Overview: The mainframe environment hosts some of the most critical applications for the State of Wisconsin. Some of these vital applications include Kids Information Data system (KIDS) which administers child support, Client Assistance for Reemployment and Economic Support (CARES) which administers welfare to work programs, and the Department of Transportation’s Registration and Titling for the state’s drivers licensing and automobile registration.
Please join us for the CS/Psych/EdPsych-770 Human-Computer Interaction poster session where 17 project teams will present semester-long course projects studying how computer systems—from voice assistants to connected vehicles and from digital wallets to health apps—shape human trust, privacy, financial decision-making, and learning. Below are project titles, teams, and abstracts.
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Title: How do Voice Assistants (Siri, Google, Alexa) Affect Human Emotions Under Day-to-Day Interactions?
Memory systems are on the verge of a renaissance: Scalable, persistent main memories (e.g., Intel’s 3DXPoint) are the first new technology to enter the upper layers of the memory hierarchy in 50 years. They bring a fundamentally new capability (i.e., persistence), a dramatic increase in capacity, and an array of complications (e.g., asymmetric read and write performance, power limitations, and wear out). This combination of characteristics raises a deceptively simple but fundamental question: What should we do with persistent main memory?
I present quick, simple, and easy solutions to hard software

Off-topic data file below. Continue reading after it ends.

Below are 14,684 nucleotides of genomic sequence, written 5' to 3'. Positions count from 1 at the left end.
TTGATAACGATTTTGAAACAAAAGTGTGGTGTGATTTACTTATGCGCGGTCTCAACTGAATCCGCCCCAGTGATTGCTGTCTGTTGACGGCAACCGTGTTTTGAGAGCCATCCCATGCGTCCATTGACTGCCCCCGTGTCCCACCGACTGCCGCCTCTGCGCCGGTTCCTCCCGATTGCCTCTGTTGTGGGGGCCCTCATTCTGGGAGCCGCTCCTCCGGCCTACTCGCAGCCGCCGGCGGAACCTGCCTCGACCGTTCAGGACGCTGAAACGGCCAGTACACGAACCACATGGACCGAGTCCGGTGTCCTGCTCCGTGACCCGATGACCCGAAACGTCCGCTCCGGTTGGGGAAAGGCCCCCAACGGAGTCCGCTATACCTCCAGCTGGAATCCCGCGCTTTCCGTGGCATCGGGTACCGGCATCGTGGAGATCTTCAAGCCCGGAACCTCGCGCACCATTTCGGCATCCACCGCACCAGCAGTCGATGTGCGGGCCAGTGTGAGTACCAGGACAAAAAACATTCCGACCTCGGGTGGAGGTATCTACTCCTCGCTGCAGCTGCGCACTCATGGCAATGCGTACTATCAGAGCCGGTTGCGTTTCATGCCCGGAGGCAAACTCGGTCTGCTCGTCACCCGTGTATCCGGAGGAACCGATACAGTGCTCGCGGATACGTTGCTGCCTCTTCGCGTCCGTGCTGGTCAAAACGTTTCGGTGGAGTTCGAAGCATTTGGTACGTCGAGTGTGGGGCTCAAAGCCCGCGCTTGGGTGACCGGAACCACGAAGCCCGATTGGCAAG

problems such as security vulnerabilities, memory leaks, addressing
errors, infinite loops, program optimization, and automatic
parallelization. Each solution is implemented as an automated program
transformation that takes as input a program that may have one or more
of these problems and produces as output a program without the
problem. A key to these solutions is transcending the traditional
requirement that program transformations preserve the semantics of the
Abstract: Over the past ten years, programmable networks have gone from a dream to a reality. Software-defined networking (SDN) architectures provide interfaces for specifying network-wide control algorithms, and emerging hardware platforms are exposing programmability at the forwarding plane level as well. But despite much progress, several fundamental questions remain: What are the right abstractions for writing network programs? How do they differ from the abstractions we use to write ordinary software? Can we implement these abstractions efficiently on current hardware?
Its that stressful, unfortunate time of the semester again, and we all need some good stress relief and snacks to keep us going!
Come join WACM for a fun game night on Thursday, December 6 from 5:30-7:30pm in CS 2310.
We will have some pizza or snacks for the night! We are also planning on a lot of fun games.
Just come, have fun, take some time-out from studying, and enjoy the food!